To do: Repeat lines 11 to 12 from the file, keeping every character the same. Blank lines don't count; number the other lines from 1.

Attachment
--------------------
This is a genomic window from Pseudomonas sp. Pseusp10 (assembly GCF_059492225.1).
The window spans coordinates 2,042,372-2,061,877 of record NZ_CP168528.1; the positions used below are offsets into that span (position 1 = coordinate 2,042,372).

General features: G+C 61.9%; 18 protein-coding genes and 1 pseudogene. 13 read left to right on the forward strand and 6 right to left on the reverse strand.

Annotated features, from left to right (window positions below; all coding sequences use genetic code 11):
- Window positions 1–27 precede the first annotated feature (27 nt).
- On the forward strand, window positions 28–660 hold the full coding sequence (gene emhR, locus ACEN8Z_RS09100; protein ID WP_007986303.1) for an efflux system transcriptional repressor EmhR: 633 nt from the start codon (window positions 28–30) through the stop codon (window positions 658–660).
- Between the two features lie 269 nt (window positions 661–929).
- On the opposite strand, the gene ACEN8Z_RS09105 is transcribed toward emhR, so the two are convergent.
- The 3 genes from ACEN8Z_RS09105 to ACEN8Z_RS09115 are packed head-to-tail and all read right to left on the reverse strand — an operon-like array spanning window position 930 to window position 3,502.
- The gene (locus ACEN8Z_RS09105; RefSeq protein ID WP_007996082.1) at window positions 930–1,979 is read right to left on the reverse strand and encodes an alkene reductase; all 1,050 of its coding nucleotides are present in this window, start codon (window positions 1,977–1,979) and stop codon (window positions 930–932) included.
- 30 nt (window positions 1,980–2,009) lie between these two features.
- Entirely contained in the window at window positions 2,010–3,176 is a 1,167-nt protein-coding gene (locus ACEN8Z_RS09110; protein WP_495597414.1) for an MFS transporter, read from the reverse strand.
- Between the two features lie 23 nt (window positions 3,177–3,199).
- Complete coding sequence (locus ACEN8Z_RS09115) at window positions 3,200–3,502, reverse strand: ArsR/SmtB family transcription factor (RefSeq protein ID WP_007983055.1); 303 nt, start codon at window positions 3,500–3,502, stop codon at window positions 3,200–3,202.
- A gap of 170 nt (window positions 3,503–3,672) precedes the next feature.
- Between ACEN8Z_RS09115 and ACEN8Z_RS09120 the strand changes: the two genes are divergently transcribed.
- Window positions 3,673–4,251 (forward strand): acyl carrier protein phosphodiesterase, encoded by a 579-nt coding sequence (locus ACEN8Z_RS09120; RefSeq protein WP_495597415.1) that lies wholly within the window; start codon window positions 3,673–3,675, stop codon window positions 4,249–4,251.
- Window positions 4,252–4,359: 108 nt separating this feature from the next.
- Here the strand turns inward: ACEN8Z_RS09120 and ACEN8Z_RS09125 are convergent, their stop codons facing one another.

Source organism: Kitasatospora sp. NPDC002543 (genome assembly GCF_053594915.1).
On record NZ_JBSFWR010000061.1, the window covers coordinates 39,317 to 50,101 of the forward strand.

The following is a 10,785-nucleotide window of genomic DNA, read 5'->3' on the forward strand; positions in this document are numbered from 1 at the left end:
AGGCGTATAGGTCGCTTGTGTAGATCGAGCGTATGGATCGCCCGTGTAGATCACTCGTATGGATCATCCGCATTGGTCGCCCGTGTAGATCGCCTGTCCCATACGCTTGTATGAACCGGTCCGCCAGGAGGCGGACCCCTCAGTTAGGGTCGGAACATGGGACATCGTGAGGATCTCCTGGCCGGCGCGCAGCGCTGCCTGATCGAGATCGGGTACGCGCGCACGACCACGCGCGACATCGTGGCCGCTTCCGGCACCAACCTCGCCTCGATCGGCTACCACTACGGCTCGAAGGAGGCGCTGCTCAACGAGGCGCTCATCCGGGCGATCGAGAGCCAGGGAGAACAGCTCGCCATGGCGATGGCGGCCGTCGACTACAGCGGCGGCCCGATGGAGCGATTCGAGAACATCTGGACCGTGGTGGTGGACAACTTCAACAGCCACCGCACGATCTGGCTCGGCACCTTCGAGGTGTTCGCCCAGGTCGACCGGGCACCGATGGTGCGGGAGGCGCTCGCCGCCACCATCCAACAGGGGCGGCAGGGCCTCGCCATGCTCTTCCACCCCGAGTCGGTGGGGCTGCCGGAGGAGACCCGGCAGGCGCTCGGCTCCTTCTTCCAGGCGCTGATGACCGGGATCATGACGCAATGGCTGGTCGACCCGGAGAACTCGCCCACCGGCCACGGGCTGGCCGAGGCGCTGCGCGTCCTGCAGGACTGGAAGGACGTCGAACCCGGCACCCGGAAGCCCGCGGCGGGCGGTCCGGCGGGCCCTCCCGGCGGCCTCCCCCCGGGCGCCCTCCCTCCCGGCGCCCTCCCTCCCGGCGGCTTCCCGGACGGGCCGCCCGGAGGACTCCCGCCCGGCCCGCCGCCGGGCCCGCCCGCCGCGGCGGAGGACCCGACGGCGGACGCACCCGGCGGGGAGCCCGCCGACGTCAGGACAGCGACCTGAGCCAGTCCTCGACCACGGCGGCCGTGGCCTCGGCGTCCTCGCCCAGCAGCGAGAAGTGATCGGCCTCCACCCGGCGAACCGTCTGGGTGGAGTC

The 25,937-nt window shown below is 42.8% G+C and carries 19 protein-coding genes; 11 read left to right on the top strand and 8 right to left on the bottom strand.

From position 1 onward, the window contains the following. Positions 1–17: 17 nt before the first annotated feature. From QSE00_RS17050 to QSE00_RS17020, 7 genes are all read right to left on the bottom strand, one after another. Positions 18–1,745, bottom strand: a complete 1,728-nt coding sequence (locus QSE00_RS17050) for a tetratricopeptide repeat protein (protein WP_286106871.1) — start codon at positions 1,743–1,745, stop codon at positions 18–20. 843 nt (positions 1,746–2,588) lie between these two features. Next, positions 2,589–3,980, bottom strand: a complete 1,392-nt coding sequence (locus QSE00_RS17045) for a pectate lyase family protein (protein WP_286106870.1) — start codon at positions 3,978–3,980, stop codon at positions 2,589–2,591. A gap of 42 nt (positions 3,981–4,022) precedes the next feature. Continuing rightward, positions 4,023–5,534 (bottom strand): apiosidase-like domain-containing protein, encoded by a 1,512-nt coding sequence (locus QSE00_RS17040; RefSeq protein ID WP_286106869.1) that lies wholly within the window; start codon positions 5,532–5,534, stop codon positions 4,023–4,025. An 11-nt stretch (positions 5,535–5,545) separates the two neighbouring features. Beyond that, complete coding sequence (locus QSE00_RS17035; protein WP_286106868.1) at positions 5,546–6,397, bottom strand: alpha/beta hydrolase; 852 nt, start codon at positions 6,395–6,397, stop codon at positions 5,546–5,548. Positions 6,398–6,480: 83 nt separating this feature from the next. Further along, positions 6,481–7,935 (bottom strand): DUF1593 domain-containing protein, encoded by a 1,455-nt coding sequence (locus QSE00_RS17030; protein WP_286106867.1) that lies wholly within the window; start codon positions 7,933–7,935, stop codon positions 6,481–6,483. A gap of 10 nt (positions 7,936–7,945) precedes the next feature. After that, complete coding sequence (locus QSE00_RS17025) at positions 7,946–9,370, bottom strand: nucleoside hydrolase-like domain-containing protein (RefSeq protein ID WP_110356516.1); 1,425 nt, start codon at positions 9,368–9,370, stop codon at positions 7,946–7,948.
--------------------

- 30 nt (window positions 1,980–2,009) lie between these two features.
- Entirely contained in the window at window positions 2,010–3,176 is a 1,167-nt protein-coding gene (locus ACEN8Z_RS09110; protein WP_495597414.1) for an MFS transporter, read from the reverse strand.